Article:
Than languish in his slow-chapt pow'r.
Let us roll all our strength and all
Our sweetness up into one ball ;
And tear our pleasures with rough strife,
Thorough the iron gates of life ;
Thus, though we cannot make our sun
Stand still, yet we will make him run.

A. MARVELL.



LXXXIII

SONG

PHILLIS is my only joy,

Faithless as the winds or seas ;
Sometimes coming, sometimes coy,
Yet she never fails to please ;
If with a frown
I am cast down,
Phillis smiling
And beguiling,
Makes me happier than before.



88 A TREASURY



Though, alas ! too late I find
Nothing can her fancy fix,
Yet the moment she is kind,
I forgive her all her tricks ;
Which though I see,
I can't get free ;
She deceiving,
I believing ;
What need lovers wish for more ?

SIR C. SEDLEY.



LXXXIV

AMORET

FAIR Amoret is gone astray,

Pursue and seek her, ev'ry lover ;

I'll tell the signs by which you may
The wand'ring shepherdess discover.

Coquette and coy at once her air,
Both studied, tho' both seem neglected ;
Careless she is, with artful care,
Affecting to seem unaffected.

With skill her eyes dart ev'ry glance,
Yet change so soon you'd ne'er suspect them,
For she'd persuade they wound by chance,
Tho' certain aim and art direct them.



OF MINOR BRITISH POETRY 89

She likes herself, yet others hates
For that which in herself she prizes ;
And, while she laughs at them, forgets
She is the thing that she despises.

W. CONGREVE.



LXXXV

SEMELE TO JUPITER

WITH my frailty don't upbraid me,
I am woman as you made me ;
Causeless doubting or despairing,
Rashly trusting, idly fearing.

If obtaining,

Still complaining ;

If consenting,

Still repenting ;

Most complying,

When denying,
And to be follow'd only flying.

With my frailty don't upbraid me,
I am woman as you made me.

W. CONGREVE.



90 A TREASURY



LXXXVI
CHANSON A BOIRE

COME, let's mind our drinking,
Away with this thinking ;

It ne'er, that I heard of, did any one good ;
Prevents not disaster,
But brings it on faster,

Mischance is by mirth and by courage withstood.

He ne'er can recover
The day that is over,

The present is with us, and does threaten no ill ;
He's a fool that will sorrow
For the thing call'd to-morrow,

But the hour we've in hand we may wield as we
will.

There's nothing but Bacchus
Right merry can make us,

That virtue particular is to the vine ;
It fires ev'ry creature
With wit and good-nature,

Whose thoughts can be dark when their noses do
shine ?



OF MINOR BRITISH POETRY 91



A night of good drinking
Is worth a year's thinking,

There's nothing that kills us so surely as sorrow ;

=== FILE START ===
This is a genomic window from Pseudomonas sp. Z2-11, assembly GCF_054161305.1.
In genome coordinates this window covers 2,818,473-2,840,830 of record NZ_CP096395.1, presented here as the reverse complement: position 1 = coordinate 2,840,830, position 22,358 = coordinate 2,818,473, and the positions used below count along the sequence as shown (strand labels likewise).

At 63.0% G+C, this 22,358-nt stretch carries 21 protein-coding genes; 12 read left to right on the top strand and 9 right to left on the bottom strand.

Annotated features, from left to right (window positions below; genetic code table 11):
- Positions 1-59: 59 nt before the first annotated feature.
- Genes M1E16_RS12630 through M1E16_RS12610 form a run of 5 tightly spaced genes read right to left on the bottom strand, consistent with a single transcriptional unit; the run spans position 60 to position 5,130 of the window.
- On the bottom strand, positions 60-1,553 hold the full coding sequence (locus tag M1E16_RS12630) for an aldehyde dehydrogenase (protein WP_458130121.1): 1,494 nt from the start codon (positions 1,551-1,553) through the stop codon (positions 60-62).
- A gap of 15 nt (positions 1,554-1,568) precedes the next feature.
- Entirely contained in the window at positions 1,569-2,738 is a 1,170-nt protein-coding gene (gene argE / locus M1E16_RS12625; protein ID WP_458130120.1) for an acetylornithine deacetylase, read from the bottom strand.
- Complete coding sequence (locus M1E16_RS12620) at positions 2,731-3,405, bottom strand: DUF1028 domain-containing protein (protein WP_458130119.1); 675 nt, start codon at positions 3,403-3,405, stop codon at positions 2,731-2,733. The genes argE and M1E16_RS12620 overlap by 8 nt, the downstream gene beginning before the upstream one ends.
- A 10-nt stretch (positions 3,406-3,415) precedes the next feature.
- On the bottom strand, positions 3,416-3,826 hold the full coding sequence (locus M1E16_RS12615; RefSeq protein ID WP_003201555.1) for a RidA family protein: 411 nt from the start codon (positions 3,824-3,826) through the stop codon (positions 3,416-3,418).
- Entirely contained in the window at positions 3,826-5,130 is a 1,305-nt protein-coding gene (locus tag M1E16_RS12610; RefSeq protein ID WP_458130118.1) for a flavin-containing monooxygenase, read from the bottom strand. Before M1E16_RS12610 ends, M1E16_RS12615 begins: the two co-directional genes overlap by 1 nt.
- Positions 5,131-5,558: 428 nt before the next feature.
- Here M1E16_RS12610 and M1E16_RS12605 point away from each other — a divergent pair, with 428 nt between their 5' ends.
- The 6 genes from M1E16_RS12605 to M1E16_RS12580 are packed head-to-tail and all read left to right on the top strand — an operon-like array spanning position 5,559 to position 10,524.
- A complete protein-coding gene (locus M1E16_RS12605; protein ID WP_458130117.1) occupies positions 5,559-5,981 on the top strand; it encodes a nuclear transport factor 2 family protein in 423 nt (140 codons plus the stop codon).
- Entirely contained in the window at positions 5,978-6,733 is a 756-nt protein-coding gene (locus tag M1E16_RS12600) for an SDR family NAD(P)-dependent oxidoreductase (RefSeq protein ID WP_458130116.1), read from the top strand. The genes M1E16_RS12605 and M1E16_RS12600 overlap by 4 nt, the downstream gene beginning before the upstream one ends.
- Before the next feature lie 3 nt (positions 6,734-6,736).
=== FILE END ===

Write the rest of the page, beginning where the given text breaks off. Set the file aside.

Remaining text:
Then to drown our cares, boys,
Let's drink up the stars, boys,

Each face of the gang will a sun be to-morrow.

c. COTTON.



LXXXVII

LOVE ARMED

LOVE in fantastic triumph sat,

Whilst bleeding hearts around him flow'd
For whom fresh pains he did create,

And strange tyrannic power he show'd.
From thy bright eyes he took his fire,

Which round about in sport he hurl'd ;
But 'twas from mine he took desire,

Enough t' inflame the amorous world.

From me he took his sighs and tears,

From thee his pride and cruelty;
From me his languishments and fears,

And every killing dart from thee.
Thus thou and I the god have arm'd,

And set him up a deity ;
But my poor heart alone is harm'd,

Whilst thine the victor is, and free.

APHRA BEHN.



92 A TREASURY



LXXXVIII
LOVE AND MARRIAGE

IN vain does Hymen, with religious vows

Oblige his slaves to wear his chains with ease ;

A privilege alone that Love allows,

'Tis Love alone can make our fetters please.

The angry tyrant lays his yoke on all,
Yet in his fiercest rage is charming still ;

Officious Hymen comes whene'er we call,
But haughty Love comes only when he will.

APHRA BERN.



LXXXIX

THE SIEGE

Tis now, since I sat down before

That foolish fort, a heart,
(Time strangely spent !) a year and more,

And still I did my part :

Made my approaches, from her hand

Unto her lip did rise ;
And did already understand

The language of her eyes :



OF MINOR BRITISH POETRY 93

Proceeded on with no less art,

(My tongue was engineer;)
I thought to undermine the heart

By whispering in the ear.

When this did nothing, I brought down

Great cannon-oaths, and shot
A thousand thousand to the town,

And still it yielded not.

I then resolv'd to starve the place,

By cutting off all kisses,
Praising and gazing on her face,

And all such little blisses.

To draw her out and from her strength,

I drew all batteries in ;
And brought myself to lie, at length,

As if no siege had been.

When I had done what man could do,
And thought the place mine own,

The enemy lay quiet too,
And smil'd at all was done.

I sent to know from whence, and where

These hopes and this relief?
A spy inform'd, Honour was there,

And did command in chief.



94 A TREASURY



" March, march," quoth I ; " the word straight give,

Let's lose no time, but leave her ;
That giant upon air will live,

And hold it out for ever."

SIR J. SUCKLING.



xc



THE OLD MAN'S WISH

IF I live to grow old, for I find I go down,

Let this be my fate : in a country town,

May I have a warm house, with a stone at the gate,

And a cleanly young girl to rub my bald pate.

May I govern my passion with an absolute sway,
And grow wiser and better as my strength wears

away,
Without gout or stone, by a gentle decay.

Near a shady grove, and a murmuring brook,
With the ocean at distance, whereon I may look,
With a spacious plain without hedge or stile,
And an easy pad-nag to ride out a mile.
May I govern, etc.



OF MINOR BRITISH POETRY 95



With Plutarch and Horace, and one or two more
Of the best wits that lived in the ages before ;
With a dish of roast mutton, not ven'son or teal,
And clean, though coarse linen, at every meal.
May I govern, etc.



With a pudding on Sunday, with stout humming liquor,
And remnants of Latin to puzzle the Vicar ;
With a hidden reserve of Burgundy wine,
To drink the king's health as oft as I dine.
May I govern, etc.


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Online LibraryJohn Churton CollinsA treasury of minor British poetry selected and arranged with notes .. → online text (page 4 of 19)